Like other theories on civilization, the distinctive features of the new Chinese civilization are defined in terms of how they differ from other civilizations. As one Chinese theorist concludes,
The new form of human civilization is a new creation of the Chinese people, created under the guidance of the Communist Party—that is led by Marxist teachings—and born on the basis of firm adherence to socialism with Chinese features and its development, the continuity and development of Chinese culture and the borrowing and assimilation of the achievements of human civilization. It differs from both the Western capitalist form of civilization that is open to vices and from the socialist form based on the Soviet model. It conforms to the demands of the universal laws of world civilization and goes beyond the assimilation of Western capitalist civilization. It has overcome the numerous flaws of capitalist modernization, freed itself from the vice of capitalist alienation and destroyed the West’s monopoly on so-called “universal values.” This form of civilization continues the best traditions of Chinese civilization on the basis of assimilating the advanced achievements of human civilization and possesses great vitality. It has enriched human knowledge about the laws of civilizational development and is of great value for the great revival of the Chinese nation and the future development of world civilization.
In theoretical terms, the adoption by Chinese communists of civilizational theory marks a new stage in the indigenization of Marxism on Chinese soil. This indicates that Sinicization is proceeding not by mixing Marxism with traditional Chinese thought, but with the Chinese thought of the first half of the twentieth century which had already largely absorbed the Western theories that were widespread at the time. This blending can be seen in the wording of the plenum resolution cited above. The term “Great unity” (Datong) is taken here from classic Chinese philosophy where it meant “an ideal society.” But it was not until the turn of the twentieth century that the philosopher and reformer Kang Youwei shifted its meaning from a past to a future society. It was in this sense that Chinese thinkers and politicians, including, for example, Chiang Kai-shek, began using it. The concept of “modernization” was taken from contemporary Western sociology and political science, with the result that only sentences about the Party and the people can somehow be attributed to Marxism in its Leninist interpretation.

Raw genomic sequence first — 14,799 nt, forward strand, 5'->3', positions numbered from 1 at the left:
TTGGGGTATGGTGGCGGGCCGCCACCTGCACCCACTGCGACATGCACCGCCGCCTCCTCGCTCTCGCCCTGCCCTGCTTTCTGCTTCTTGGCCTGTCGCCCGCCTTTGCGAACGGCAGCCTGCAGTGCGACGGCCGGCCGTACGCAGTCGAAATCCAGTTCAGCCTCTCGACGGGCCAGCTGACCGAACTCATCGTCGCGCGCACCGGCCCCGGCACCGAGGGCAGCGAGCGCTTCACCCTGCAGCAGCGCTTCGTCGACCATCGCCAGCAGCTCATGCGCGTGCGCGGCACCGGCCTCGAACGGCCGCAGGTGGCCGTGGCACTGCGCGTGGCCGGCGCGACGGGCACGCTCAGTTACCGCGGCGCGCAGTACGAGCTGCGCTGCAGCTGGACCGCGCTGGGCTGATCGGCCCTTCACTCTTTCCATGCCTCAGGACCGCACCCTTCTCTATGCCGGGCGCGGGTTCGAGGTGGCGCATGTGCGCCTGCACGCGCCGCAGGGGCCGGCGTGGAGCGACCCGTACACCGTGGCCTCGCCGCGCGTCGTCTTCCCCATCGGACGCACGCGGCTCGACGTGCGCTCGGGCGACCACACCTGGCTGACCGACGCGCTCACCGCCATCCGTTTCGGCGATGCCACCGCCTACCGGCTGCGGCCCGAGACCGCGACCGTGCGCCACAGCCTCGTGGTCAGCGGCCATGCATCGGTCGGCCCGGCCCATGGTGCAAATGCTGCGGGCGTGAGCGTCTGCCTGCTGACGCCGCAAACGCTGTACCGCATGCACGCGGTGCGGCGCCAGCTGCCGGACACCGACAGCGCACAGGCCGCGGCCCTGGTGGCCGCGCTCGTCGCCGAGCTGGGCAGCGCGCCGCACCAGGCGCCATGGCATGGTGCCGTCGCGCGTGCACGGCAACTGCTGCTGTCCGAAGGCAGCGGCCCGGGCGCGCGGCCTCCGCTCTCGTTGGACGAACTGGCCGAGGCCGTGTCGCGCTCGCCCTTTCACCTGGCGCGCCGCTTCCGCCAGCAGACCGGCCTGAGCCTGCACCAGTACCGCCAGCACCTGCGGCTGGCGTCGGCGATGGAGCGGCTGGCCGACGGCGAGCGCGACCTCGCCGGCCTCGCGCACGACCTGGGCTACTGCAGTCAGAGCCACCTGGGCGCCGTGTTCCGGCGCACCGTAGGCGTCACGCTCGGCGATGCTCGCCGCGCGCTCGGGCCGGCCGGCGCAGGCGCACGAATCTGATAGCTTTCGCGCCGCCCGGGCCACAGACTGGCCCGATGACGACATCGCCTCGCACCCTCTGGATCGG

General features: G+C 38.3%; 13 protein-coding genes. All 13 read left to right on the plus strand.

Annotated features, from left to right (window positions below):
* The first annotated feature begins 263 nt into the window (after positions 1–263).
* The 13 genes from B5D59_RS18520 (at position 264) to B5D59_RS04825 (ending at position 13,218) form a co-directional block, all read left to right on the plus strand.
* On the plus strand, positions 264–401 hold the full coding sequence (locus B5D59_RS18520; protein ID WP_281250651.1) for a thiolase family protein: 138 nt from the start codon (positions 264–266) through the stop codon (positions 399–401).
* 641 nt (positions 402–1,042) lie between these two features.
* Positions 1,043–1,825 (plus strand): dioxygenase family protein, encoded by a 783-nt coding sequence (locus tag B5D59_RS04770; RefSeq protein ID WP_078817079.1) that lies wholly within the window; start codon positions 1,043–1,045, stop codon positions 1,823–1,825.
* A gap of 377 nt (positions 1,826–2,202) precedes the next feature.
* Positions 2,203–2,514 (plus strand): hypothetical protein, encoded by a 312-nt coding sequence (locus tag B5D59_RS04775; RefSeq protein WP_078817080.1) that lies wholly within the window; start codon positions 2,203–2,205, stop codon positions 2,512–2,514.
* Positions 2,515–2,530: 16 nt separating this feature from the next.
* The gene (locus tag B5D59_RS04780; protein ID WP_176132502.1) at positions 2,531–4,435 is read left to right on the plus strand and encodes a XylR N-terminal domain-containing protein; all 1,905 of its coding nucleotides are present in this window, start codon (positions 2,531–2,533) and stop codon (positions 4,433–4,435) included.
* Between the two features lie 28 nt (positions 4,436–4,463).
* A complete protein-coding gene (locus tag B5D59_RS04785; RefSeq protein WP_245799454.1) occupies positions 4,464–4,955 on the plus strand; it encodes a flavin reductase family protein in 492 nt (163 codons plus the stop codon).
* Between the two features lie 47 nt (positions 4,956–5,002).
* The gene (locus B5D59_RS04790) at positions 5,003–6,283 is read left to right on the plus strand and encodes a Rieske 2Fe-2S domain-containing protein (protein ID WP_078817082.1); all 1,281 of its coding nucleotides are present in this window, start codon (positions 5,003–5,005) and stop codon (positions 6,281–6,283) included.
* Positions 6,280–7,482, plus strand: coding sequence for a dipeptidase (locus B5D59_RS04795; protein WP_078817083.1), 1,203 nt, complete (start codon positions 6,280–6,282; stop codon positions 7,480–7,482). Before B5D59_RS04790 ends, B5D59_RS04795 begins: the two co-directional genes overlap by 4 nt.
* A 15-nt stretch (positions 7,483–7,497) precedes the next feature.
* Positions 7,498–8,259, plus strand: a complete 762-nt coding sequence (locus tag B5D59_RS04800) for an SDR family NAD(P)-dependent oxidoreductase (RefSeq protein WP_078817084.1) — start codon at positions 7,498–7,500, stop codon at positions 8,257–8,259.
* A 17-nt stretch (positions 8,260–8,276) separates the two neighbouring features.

If to disregard differences in terminology, we find that the line espoused by today’s CPC ideologists differs little from the theory of Liang Shuming who, by the way, began identifying the Chinese civilizational model with socialism towards the end of his life. The only difference is that, unlike Xi Jinping, Liang still believed that the highest civilization should be built on Hindu spiritual principles. Of course, the Beijing theoreticians can proclaim that the new form of civilization they have invented is communism itself—that is, the highest stage of human development to which all other civilizations will eventually come. This would put their theory back on the path of classical Marxism. However, they are unlikely to do this because it would force them to completely abandon the idea that other civilizations hold great value—the very argument on which they base their opposition to Western claims of exceptionalism.
In practical terms, it is obvious that the new civilizational ideology reflects the Chinese leadership’s growing pride and self-confidence due to the country’s tremendous economic success. It is no coincidence that in many countries—Germany, Russia, the United States (home, for example, to Frederick Turner’s “frontier thesis”), Japan and African countries—such ideologies arose when the growth of nationalism made it necessary to set their own traditions and culture against those that had previously dominated. This is a new step in the movement away from the modest foreign policy of Deng Xiaoping. Beijing began looking disparagingly at other countries, arguing that their political and economic systems were outdated and, unlike China’s, unable to adequately respond to the challenges of the modern world—such as the need to accelerate economic growth or effectively fight the Covid-19 pandemic. The Chinese leadership is telling the world (or rather, itself) that China has nothing more to learn from others; on the contrary, others should learn something from China.